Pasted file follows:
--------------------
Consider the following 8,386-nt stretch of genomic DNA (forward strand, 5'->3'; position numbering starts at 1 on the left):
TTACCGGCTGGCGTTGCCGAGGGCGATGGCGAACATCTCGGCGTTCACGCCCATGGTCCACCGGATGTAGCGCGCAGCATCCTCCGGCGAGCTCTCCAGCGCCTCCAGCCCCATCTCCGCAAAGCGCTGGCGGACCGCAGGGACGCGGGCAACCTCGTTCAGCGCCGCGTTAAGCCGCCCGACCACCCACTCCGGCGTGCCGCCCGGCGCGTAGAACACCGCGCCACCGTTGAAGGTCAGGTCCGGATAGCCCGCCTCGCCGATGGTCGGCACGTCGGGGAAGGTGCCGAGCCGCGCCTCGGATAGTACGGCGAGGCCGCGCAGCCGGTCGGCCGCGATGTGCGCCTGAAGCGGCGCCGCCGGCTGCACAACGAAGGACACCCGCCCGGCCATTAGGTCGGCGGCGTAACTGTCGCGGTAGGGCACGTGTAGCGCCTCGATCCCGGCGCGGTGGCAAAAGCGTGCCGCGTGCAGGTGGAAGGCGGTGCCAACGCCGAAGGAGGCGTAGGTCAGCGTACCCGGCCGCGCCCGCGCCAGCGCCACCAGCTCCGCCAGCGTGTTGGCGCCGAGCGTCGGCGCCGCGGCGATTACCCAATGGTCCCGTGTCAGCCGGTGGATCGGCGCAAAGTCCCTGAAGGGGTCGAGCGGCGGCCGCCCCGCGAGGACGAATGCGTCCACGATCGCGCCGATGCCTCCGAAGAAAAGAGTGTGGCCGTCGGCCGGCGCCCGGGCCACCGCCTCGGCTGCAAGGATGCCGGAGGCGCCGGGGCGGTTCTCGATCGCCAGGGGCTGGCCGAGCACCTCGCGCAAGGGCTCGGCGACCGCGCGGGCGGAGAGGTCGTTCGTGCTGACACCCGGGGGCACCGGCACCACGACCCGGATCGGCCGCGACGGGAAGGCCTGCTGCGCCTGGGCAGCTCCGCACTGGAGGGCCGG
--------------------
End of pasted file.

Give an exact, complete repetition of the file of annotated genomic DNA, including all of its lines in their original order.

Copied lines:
Consider the following 8,386-nt stretch of genomic DNA (forward strand, 5'->3'; position numbering starts at 1 on the left):
TTACCGGCTGGCGTTGCCGAGGGCGATGGCGAACATCTCGGCGTTCACGCCCATGGTCCACCGGATGTAGCGCGCAGCATCCTCCGGCGAGCTCTCCAGCGCCTCCAGCCCCATCTCCGCAAAGCGCTGGCGGACCGCAGGGACGCGGGCAACCTCGTTCAGCGCCGCGTTAAGCCGCCCGACCACCCACTCCGGCGTGCCGCCCGGCGCGTAGAACACCGCGCCACCGTTGAAGGTCAGGTCCGGATAGCCCGCCTCGCCGATGGTCGGCACGTCGGGGAAGGTGCCGAGCCGCGCCTCGGATAGTACGGCGAGGCCGCGCAGCCGGTCGGCCGCGATGTGCGCCTGAAGCGGCGCCGCCGGCTGCACAACGAAGGACACCCGCCCGGCCATTAGGTCGGCGGCGTAACTGTCGCGGTAGGGCACGTGTAGCGCCTCGATCCCGGCGCGGTGGCAAAAGCGTGCCGCGTGCAGGTGGAAGGCGGTGCCAACGCCGAAGGAGGCGTAGGTCAGCGTACCCGGCCGCGCCCGCGCCAGCGCCACCAGCTCCGCCAGCGTGTTGGCGCCGAGCGTCGGCGCCGCGGCGATTACCCAATGGTCCCGTGTCAGCCGGTGGATCGGCGCAAAGTCCCTGAAGGGGTCGAGCGGCGGCCGCCCCGCGAGGACGAATGCGTCCACGATCGCGCCGATGCCTCCGAAGAAAAGAGTGTGGCCGTCGGCCGGCGCCCGGGCCACCGCCTCGGCTGCAAGGATGCCGGAGGCGCCGGGGCGGTTCTCGATCGCCAGGGGCTGGCCGAGCACCTCGCGCAAGGGCTCGGCGACCGCGCGGGCGGAGAGGTCGTTCGTGCTGACACCCGGGGGCACCGGCACCACGACCCGGATCGGCCGCGACGGGAAGGCCTGCTGCGCCTGGGCAGCTCCGCACTGGAGGGCCGG